Maltese Antibiotic Stewardship Programme in the Community (MASPIC): Antibiotic Prescribing for Acute Respiratory Tract Complaints
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|ClinicalTrials.gov Identifier: NCT03218930|
Recruitment Status : Active, not recruiting
First Posted : July 17, 2017
Last Update Posted : July 17, 2017
Antibiotic resistance has become a major threat to global public health. It is driven by a multitude of factors, however one of the leading factors is antibiotic prescribing. Inappropriate antibiotic use and overuse of broad-spectrum antibiotics can lead to the development of resistant strains. Since in Malta the vast majority of antibiotics are acquired through prescription, targeting providers' prescribing behavior is an important strategy needed to try to curb antibiotic overuse and resistance.
The aim of this study is to evaluate the effect of a multifaceted social marketing intervention in changing general practitioners' (GPs) antibiotic prescribing behavior for patients with acute respiratory tract complaints in Malta. This quasi-experimental intervention study using an interrupted time series design includes three phases; a formative pre-intervention phase, an intervention phase and post-intervention evaluation phase, and will last a total of four years.
During the pre-intervention phase, various stakeholders, including GPs, pharmacists and parents will be interviewed in order to get a better contextual understanding of antibiotic use in Malta. A 1-year baseline surveillance system will also be set up to collect actual diagnosis-specific antibiotic prescribing by GP. This data will, at a later stage, be used to measure the change in antibiotic prescribing behavior post-intervention stage. GPs stage of behavior change and intention to prescribe antibiotics will also be measure pre-intervention using questionnaires based on the theory of planned behavior and the transtheoretical model.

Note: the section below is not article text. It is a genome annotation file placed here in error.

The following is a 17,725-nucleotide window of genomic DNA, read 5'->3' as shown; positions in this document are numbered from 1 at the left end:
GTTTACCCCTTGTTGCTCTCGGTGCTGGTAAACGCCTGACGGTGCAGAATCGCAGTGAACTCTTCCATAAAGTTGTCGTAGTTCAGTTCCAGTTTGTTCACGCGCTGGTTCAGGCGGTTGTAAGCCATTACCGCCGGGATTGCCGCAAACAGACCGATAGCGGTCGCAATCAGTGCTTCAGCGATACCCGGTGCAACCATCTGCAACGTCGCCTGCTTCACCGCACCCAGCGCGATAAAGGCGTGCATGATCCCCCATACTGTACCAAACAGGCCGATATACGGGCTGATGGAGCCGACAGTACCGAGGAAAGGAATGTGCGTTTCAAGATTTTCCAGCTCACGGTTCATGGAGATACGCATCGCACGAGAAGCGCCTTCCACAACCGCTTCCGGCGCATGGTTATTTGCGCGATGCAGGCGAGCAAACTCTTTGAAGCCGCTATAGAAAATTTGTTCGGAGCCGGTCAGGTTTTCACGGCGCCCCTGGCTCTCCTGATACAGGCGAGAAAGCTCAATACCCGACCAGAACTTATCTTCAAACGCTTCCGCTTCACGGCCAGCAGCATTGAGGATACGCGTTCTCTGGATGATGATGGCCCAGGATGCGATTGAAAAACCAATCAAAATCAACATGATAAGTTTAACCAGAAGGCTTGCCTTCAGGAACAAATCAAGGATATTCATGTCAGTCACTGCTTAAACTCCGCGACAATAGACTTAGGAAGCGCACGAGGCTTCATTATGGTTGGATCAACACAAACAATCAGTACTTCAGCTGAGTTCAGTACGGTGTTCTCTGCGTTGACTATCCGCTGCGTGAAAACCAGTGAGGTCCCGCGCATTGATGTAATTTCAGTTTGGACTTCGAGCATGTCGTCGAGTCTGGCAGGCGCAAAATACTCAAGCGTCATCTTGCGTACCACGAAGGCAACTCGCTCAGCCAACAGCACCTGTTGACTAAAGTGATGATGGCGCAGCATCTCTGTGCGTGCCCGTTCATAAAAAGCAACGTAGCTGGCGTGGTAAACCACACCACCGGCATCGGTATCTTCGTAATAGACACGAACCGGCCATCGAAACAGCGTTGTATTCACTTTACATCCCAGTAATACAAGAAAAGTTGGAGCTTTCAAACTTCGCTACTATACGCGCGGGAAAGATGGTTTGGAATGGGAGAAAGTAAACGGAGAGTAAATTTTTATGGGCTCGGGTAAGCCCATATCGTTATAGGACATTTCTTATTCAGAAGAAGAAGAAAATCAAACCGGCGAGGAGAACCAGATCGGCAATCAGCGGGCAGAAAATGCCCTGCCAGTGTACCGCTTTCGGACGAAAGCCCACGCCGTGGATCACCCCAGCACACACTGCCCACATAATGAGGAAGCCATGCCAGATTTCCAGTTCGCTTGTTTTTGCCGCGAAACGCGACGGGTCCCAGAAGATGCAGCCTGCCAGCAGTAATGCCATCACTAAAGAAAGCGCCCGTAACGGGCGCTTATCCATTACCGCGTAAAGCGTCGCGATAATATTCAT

The intervention stage will last 6 months and will include multiple components, including, delayed prescription pads, educational sessions, educational materials for patients and distribution of antibiotic guidelines. The intervention will be monitored closely through numerous process indicators.
Following the intervention, GPs' stage of change and intention to prescribe antibiotics will be re-measured using the same questionnaire used pre-intervention. Surveillance data collection will be also be resumed and will provide data to measure the primary outcome as well as additional secondary outcomes.
The primary outcome of interest is the change in the rate of antibiotic prescribing for patients presenting with an acute respiratory tract complaint.
|Condition or disease||Intervention/treatment|
|Acute Respiratory Infection||Behavioral: Delayed antibiotic prescription Behavioral: Antibiotic prescribing guidelines Behavioral: Education Behavioral: Educational materials|
|Study Type :||Interventional (Clinical Trial)|
|Actual Enrollment :||33 participants|
|Intervention Model:||Single Group Assignment|
|Masking:||None (Open Label)|
|Official Title:||Maltese Antibiotic Stewardship Programme in the Community (MASPIC): a Prospective Quasi-experimental Social Marketing Intervention|